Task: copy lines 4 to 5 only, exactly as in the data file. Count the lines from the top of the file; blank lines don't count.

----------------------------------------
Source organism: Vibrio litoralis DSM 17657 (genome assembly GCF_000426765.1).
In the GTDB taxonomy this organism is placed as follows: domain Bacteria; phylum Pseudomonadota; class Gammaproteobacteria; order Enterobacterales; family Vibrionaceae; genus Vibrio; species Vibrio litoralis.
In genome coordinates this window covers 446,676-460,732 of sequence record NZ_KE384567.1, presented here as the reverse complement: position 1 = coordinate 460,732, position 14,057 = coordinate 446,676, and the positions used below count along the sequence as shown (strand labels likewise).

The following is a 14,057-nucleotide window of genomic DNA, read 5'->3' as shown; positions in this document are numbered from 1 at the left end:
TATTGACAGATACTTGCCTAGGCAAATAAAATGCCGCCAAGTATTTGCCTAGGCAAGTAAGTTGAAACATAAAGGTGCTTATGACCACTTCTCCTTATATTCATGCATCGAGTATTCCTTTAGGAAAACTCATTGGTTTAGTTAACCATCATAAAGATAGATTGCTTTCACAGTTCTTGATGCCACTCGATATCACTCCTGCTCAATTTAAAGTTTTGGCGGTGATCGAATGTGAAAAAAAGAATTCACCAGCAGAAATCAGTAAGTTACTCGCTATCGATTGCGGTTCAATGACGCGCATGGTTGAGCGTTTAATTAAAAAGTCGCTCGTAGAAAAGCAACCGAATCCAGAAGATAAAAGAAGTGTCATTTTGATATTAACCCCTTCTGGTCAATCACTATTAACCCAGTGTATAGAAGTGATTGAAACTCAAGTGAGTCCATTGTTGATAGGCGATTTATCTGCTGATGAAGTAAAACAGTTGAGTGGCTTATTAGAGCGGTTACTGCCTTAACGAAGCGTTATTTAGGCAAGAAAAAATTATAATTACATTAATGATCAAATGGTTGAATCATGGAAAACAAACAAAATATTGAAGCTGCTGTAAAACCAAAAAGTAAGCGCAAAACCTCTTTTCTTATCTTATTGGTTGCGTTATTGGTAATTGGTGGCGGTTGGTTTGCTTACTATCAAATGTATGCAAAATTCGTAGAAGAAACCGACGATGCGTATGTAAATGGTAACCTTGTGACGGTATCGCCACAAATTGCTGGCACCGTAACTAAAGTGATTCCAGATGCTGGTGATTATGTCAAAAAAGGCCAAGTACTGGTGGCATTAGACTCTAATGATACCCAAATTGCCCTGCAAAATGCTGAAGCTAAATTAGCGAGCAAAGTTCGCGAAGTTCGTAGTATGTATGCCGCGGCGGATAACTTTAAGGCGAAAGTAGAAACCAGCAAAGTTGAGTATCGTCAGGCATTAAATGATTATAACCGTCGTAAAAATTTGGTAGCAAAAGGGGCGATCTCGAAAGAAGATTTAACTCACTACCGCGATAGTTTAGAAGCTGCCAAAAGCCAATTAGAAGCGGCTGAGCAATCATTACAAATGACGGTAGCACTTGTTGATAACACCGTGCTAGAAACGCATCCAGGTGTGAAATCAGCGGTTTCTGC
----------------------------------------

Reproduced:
The following is a 14,057-nucleotide window of genomic DNA, read 5'->3' as shown; positions in this document are numbered from 1 at the left end:
TATTGACAGATACTTGCCTAGGCAAATAAAATGCCGCCAAGTATTTGCCTAGGCAAGTAAGTTGAAACATAAAGGTGCTTATGACCACTTCTCCTTATATTCATGCATCGAGTATTCCTTTAGGAAAACTCATTGGTTTAGTTAACCATCATAAAGATAGATTGCTTTCACAGTTCTTGATGCCACTCGATATCACTCCTGCTCAATTTAAAGTTTTGGCGGTGATCGAATGTGAAAAAAAGAATTCACCAGCAGAAATCAGTAAGTTACTCGCTATCGATTGCGGTTCAATGACGCGCATGGTTGAGCGTTTAATTAAAAAGTCGCTCGTAGAAAAGCAACCGAATCCAGAAGATAAAAGAAGTGTCATTTTGATATTAACCCCTTCTGGTCAATCACTATTAACCCAGTGTATAGAAGTGATTGAAACTCAAGTGAGTCCATTGTTGATAGGCGATTTATCTGCTGATGAAGTAAAACAGTTGAGTGGCTTATTAGAGCGGTTACTGCCTTAACGAAGCGTTATTTAGGCAAGAAAAAATTATAATTACATTAATGATCAAATGGTTGAATCATGGAAAACAAACAAAATATTGAAGCTGCTGTAAAACCAAAAAGTAAGCGCAAAACCTCTTTTCTTATCTTATTGGTTGCGTTATTGGTAATTGGTGGCGGTTGGTTTGCTTACTATCAAATGTATGCAAAATTCGTAGAAGAAACCGACGATGCGTATGTAAATGGTAACCTTGTGACGGTATCGCCACAAATTGCTGGCACCGTAACTAAAGTGATTCCAGATGCTGGTGATTATGTCAAAAAAGGCCAAGTACTGGTGGCATTAGACTCTAATGATACCCAAATTGCCCTGCAAAATGCTGAAGCTAAATTAGCGAGCAAAGTTCGCGAAGTTCGTAGTATGTATGCCGCGGCGGATAACTTTAAGGCGAAAGTAGAAACCAGCAAAGTTGAGTATCGTCAGGCATTAAATGATTATAACCGTCGTAAAAATTTGGTAGCAAAAGGGGCGATCTCGAAAGAAGATTTAACTCACTACCGCGATAGTTTAGAAGCTGCCAAAAGCCAATTAGAAGCGGCTGAGCAATCATTACAAATGACGGTAGCACTTGTTGATAACACCGTGCTAGAAACGCATCCAGGTGTGAAATCAGCGGTTTCTGC